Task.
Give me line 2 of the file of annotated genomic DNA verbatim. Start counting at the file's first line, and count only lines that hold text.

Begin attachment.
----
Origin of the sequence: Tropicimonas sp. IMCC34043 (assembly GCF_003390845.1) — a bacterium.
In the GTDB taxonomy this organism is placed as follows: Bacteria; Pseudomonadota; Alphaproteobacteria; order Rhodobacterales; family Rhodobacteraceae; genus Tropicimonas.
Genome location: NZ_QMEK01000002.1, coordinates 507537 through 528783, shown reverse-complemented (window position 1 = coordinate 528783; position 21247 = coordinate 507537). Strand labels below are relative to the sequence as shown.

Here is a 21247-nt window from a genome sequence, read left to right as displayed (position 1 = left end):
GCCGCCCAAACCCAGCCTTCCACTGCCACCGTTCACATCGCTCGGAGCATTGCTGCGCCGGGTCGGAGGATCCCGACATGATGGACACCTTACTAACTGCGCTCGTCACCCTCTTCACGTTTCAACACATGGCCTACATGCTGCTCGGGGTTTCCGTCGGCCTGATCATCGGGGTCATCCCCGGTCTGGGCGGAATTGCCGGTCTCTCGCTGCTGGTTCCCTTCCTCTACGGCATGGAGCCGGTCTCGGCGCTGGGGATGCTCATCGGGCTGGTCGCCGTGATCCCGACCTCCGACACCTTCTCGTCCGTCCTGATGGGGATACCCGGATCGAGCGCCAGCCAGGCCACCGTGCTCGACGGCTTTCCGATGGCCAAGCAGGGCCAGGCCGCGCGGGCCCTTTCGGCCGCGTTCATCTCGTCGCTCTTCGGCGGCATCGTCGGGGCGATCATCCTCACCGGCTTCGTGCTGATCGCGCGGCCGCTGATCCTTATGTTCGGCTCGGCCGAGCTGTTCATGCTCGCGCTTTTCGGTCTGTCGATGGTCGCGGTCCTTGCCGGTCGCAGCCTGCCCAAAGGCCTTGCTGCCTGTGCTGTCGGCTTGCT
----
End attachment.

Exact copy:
In the GTDB taxonomy this organism is placed as follows: Bacteria; Pseudomonadota; Alphaproteobacteria; order Rhodobacterales; family Rhodobacteraceae; genus Tropicimonas.